The most important role of a slope is leveling the playing field for players of different skill levels. For example, let's say Player A and Player B average 85 strokes each for 18 holes. But Player A's average is established on a very difficult course (say, a slope rating of 150), while Player B's average is established on a much easier course (say, a slope rating of 105). If handicaps were simply estimates of golfers' average scores, then these two players would have the same handicap index. But Player A is clearly the better golfer, and in a match between the two Player B would clearly need some strokes.
Because he plays on a course with a higher slope rating, Player A's handicap index will be lower than Player B's (when it is calculated using the slope ratings), despite the fact that they both average scores of 85. So when A and B get together to play, B will get those extra strokes he needs.
The United States Golf Association established the average slope rating to 113, but it has later increased to about 120 as there aren’t many 18-hole golf courses with slope ratings set that low. As has been observed, most golf courses worldwide have average slope ratings of about 120.
Thus, the slope number converts a golfer’s handicap into a course handicap. In this way, it is made sure that a bogey golfer is allowed to play at an equal level to a scratch golfer, and it helps them obtain enough strokes from the same set of tees. This is the mathematical formula of how it is derived:
What is USGA Golf Course Rating and Who Rates It? USGA Golf Course Rating is an assessment of the difficulty of a given golf course for scratch golfers. The course rating estimates the scratch golfers’ average scores who played on the golf course under the rating procedure.
It is expressed in strokes, so an easy par-72 golf course could have a 68.9 course rating, while the more difficult one is likely to have a rating of 74.5. In other words, an average golfer should expect to play 68.9 strokes when the course playing difficulty is rated ‘easy,’ while on a challenging course, the same golfer is expected ...
USGA introduced the slope rating measurement in the 1980s as a system of fairness directed to bogey players. Namely, they observed that a bogey golfer is likely to increase the number of strokes considerably more when playing on a course with a higher level of difficulty than a scratch golfer. This led to creating a slope handicap system ...
Yes, they do. However, the course rating impacts the golfer’s index considerably more than the slope number. It often happens that players become too focused on the slope number while ignoring the golf course number.
Simply put, Course Rating tells the best golfers how hard a golf course actually plays; Slope Rating indicates how much harder the course plays for ‘regular’ (meaning not among the best) golfers.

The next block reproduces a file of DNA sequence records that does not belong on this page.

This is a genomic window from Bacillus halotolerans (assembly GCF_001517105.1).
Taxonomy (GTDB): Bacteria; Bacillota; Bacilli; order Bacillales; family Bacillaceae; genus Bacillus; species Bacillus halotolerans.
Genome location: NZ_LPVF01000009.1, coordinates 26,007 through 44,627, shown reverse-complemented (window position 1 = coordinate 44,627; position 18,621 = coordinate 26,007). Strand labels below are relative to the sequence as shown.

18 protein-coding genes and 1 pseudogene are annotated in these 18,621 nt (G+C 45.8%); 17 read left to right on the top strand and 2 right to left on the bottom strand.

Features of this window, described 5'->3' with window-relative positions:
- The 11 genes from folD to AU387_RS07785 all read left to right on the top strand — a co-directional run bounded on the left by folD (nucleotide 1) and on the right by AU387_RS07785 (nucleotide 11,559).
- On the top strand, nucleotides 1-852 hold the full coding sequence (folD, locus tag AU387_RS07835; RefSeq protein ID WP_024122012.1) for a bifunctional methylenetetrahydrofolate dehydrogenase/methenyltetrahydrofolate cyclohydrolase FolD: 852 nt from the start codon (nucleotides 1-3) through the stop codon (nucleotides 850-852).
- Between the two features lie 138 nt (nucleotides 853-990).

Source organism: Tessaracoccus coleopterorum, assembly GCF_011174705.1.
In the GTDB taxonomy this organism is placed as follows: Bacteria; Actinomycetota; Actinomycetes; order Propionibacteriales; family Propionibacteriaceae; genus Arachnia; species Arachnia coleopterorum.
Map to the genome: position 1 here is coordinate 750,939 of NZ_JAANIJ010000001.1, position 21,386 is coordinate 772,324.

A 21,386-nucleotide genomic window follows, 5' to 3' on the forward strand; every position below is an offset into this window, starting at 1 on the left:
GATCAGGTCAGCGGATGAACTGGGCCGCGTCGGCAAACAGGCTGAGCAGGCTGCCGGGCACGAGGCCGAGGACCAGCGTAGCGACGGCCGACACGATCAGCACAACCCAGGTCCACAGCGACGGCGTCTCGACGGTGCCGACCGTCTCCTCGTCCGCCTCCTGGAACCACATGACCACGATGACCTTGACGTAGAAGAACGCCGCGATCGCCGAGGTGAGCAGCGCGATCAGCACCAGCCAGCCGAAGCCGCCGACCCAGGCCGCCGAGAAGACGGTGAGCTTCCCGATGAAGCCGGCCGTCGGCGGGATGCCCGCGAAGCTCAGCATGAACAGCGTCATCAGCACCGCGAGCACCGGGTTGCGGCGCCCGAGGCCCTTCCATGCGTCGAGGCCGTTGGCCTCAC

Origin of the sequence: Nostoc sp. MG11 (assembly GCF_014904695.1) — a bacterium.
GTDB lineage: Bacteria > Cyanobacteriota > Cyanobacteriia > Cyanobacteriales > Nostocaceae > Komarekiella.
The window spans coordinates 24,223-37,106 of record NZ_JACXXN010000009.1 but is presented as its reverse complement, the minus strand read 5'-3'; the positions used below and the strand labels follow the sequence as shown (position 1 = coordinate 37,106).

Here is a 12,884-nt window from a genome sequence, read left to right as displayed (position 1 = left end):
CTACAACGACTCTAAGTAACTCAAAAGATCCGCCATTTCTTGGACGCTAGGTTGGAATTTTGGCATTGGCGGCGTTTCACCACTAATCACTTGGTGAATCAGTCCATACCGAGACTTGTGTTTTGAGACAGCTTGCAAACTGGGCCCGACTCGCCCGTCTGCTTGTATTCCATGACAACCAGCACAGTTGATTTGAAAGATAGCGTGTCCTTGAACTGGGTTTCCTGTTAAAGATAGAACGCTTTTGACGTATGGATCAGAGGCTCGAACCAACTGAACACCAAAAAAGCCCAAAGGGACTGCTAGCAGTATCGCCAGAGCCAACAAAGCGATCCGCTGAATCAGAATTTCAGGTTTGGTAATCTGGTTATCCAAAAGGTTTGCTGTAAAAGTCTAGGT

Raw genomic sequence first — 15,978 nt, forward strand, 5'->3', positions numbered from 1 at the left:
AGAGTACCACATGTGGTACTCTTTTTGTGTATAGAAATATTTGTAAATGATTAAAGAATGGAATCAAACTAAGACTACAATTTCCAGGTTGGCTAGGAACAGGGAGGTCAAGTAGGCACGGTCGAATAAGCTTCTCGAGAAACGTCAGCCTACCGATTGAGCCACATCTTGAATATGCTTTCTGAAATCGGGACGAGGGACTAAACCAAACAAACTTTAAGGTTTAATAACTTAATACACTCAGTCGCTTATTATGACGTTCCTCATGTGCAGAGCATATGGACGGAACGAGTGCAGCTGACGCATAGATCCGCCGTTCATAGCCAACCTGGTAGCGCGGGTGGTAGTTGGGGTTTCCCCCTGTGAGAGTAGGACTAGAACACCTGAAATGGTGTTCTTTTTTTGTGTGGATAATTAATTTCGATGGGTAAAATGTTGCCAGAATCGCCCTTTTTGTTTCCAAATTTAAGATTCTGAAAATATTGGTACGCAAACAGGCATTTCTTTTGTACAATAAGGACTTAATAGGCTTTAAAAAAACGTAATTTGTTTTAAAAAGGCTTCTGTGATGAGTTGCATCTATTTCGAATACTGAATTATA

The minimum Slope Rating is 55 and the maximum is 155 (slope does not relate specifically to strokes played as Course Rating does). When the Slope Rating system was first put into effect, the USGA set the slope for an ‘average’ golf course at 113; however, not many 18-hole golf courses have Slope Ratings that low.
So, Slope Rating is a term trademarked by the USGA that indicates the measurement of the relative playing difficulty of a course for Bogey Golfers, compared to Scratch Golfers.
A male Scratch Golfer is a player who can play to a course handicap of zero on any and all rated golf courses. A male Scratch Golfer, for rating purposes, can hit tee shots an average of 250 yards and can reach a 470-yard hole in two shots at sea level. A female Scratch Golfer is a player who can play to a course handicap ...
Because he plays on a course with a higher Slope Rating, Player A’s handicap index will be lower than Player B’s (when it is calculated using the slope ratings), despite the fact that they both average scores of 85. So when A and B get together to play, B will get those extra strokes he needs.
Obstacle factors: topography, fairway, green target, recoverability and roughs, water hazards, out of bounds, trees, green surface, and psychology. Each obstacle is assigned a value of 0 to 10, depending on its relation to how a scratch or bogey golfer would play the hole.
Golf Course Rating Definition: The evaluation of the playing difficulty of a course for scratch golfers under normal course and weather conditions. It is expressed as the number of strokes taken to one decimal place (72.5), and is based on yardage and other obstacles to the extent that they affect the scoring difficulty of the scratch golfer.
Here is the difference between a scratch golfer and a bogey golfer according to the USGA: Scratch Golfer : A male scratch golfer is a player who can play to a Course Handicap of zero on any and all rated golf courses. A male scratch golfer, for rating purposes, can hit tee shots an average of 250 yards and can reach a 470-yard hole in two shots.
A male scratch golfer, for rating purposes, can hit tee shots an average of 250 yards and can reach a 470-yard hole in two shots. A female scratch golfer is a player who can play to a Course Handicap of zero on any and all rated golf courses. A female scratch golfer, for rating purposes, can hit tee shots an average of 210 yards ...
To determine the Rating of a course the USGA measures several factors for each hole on the golf courses. The process examines every facet of a hole and its playability.
In conclusion, a golf course rating farther below 72 means an easier golf course. If you see a golf course rating lower than 69 from the white tees, prepare for a fun day of lower scores.